The primary purpose of an auto transformer is to regulate the voltage of transmission lines and can be used to transform voltages.  With only one winding, an auto transformer adjusts the voltage automatically according to load.  These transformers call for AC currents to operate correctly and will not function on direct current.

 

Application for auto transformers can include:

  • Used as a starter to give up to 50 to 60% of full voltage to the starter of a squirrel cage induction motor during starting up
  • Used to give a small boost to a distribution cable, to correct the voltage drop 
  • Used as a voltage regulator
  • Used in power transmission and distribution systems, audio system and railways simply to act as a voltage changer

 

Now what is an isolation transformer?  This is a true transformer in a sense it does transformer the voltage between windings, it is an electrical transformer with a primary and secondary coil winding.  These windings are separated by insulation which limits the risk of electrocution when the active parts and earth are touched simultaneously.  They deliver a better power quality, safer, fewer surges pass through them and are typically not as noisy as other transformer types.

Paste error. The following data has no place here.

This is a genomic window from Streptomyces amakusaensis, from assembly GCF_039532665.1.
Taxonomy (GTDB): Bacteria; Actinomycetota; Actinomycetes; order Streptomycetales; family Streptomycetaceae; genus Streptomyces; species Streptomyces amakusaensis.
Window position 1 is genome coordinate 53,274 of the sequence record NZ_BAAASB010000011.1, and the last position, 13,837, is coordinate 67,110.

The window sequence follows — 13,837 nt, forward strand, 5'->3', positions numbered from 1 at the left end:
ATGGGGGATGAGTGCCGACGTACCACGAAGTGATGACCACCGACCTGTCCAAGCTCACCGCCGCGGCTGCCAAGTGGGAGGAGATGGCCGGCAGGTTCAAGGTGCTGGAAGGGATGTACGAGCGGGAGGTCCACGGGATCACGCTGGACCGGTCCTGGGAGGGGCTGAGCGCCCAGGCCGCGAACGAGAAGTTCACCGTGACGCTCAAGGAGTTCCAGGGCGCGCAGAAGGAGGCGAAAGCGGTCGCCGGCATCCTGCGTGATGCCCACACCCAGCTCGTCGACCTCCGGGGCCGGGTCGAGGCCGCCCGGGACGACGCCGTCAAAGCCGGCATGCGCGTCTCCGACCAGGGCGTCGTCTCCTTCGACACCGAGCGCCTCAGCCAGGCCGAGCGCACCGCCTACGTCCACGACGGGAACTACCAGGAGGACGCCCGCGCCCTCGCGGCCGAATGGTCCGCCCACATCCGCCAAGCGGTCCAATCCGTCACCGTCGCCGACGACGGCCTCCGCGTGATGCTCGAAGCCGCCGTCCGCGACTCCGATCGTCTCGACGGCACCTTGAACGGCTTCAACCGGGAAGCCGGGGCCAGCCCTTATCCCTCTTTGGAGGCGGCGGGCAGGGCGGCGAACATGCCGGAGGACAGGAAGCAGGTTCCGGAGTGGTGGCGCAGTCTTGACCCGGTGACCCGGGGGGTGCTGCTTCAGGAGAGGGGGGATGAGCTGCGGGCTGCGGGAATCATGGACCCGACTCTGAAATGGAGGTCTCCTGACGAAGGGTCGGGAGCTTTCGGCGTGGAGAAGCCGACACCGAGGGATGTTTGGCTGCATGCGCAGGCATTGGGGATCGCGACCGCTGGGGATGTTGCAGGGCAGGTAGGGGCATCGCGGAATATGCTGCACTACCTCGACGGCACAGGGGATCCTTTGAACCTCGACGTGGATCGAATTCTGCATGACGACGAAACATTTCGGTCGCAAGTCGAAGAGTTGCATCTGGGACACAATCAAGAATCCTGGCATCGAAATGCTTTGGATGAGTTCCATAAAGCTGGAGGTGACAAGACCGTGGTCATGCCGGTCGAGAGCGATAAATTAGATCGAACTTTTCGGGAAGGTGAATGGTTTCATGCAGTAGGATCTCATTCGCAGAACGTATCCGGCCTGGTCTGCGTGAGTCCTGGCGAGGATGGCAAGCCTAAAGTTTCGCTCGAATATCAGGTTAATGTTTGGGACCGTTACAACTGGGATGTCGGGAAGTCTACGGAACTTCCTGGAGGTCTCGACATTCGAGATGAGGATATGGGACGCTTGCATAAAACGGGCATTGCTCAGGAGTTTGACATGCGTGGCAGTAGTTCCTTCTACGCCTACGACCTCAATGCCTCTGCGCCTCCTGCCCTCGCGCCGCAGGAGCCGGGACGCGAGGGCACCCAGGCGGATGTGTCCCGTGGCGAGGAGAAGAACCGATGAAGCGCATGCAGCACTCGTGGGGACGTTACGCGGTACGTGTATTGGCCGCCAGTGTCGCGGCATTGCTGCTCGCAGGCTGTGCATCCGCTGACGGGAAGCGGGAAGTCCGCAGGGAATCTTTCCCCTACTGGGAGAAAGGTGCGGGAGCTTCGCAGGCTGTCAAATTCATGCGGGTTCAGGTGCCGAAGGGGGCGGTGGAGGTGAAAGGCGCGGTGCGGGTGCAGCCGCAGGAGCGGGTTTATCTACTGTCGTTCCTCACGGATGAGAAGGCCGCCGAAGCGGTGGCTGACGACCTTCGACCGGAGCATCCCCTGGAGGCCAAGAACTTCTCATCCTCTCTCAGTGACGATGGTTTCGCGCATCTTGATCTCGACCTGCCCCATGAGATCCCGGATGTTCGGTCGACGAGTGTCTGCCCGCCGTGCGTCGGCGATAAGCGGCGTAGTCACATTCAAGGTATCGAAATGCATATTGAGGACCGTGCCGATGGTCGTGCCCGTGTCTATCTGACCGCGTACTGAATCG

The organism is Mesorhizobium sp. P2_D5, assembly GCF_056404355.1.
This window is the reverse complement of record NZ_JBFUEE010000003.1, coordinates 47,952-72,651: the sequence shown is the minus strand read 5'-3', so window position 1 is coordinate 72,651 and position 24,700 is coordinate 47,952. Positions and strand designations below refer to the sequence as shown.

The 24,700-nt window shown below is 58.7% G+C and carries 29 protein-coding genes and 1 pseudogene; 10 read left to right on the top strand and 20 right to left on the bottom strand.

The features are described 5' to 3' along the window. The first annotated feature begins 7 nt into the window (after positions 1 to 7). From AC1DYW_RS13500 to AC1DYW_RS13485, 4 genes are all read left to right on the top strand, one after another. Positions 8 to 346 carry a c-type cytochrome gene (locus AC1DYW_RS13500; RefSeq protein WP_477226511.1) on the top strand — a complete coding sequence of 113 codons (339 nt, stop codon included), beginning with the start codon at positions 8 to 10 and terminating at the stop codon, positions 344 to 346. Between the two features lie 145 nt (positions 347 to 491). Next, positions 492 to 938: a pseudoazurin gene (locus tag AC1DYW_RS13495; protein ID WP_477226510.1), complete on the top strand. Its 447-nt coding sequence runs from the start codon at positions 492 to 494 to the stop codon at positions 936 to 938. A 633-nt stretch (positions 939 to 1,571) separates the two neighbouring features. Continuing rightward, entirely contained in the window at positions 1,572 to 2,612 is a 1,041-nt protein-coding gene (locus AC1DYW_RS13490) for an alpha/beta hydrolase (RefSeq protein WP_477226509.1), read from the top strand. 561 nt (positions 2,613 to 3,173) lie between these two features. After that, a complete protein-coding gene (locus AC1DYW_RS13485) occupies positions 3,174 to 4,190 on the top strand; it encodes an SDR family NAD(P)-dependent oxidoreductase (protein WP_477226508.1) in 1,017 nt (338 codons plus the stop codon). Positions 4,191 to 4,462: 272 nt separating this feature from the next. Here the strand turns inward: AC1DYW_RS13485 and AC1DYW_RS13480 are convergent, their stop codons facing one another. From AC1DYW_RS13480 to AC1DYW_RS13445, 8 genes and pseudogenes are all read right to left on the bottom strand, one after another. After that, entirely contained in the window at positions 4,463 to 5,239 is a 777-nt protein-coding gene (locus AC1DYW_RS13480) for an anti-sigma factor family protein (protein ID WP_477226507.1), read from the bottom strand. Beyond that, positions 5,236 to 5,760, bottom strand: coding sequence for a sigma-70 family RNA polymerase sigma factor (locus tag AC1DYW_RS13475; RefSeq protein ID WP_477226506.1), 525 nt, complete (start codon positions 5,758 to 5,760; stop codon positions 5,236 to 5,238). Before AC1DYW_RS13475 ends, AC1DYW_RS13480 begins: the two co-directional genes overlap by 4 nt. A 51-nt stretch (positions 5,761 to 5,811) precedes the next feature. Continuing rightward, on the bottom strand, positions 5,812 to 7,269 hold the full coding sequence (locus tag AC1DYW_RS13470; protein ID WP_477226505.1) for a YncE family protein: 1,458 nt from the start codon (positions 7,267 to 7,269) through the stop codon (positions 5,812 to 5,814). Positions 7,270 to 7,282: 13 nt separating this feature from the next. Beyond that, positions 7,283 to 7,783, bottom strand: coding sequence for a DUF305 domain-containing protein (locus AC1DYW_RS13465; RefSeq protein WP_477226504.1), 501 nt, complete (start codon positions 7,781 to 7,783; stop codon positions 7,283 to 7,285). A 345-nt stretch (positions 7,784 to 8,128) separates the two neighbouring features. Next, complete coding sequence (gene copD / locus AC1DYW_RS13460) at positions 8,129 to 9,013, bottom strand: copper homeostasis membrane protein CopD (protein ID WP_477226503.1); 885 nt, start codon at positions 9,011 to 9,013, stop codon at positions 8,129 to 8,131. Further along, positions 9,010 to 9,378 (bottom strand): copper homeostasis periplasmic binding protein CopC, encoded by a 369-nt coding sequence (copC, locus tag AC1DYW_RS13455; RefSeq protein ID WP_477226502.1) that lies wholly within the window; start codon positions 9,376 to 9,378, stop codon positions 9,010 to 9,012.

Advantages of an isolation Transformer:

  • Better power quality
  • Noise reduction
  • Reduces surges
  • Safety

 

The primary purpose of an isolation transformer is to isolate circuits.  These transformers are designed and manufactured with attention to capacitive coupling between the two windings.  Capacitance between primary and secondary windings would also couple alternating current (AC) current from the primary to the secondary.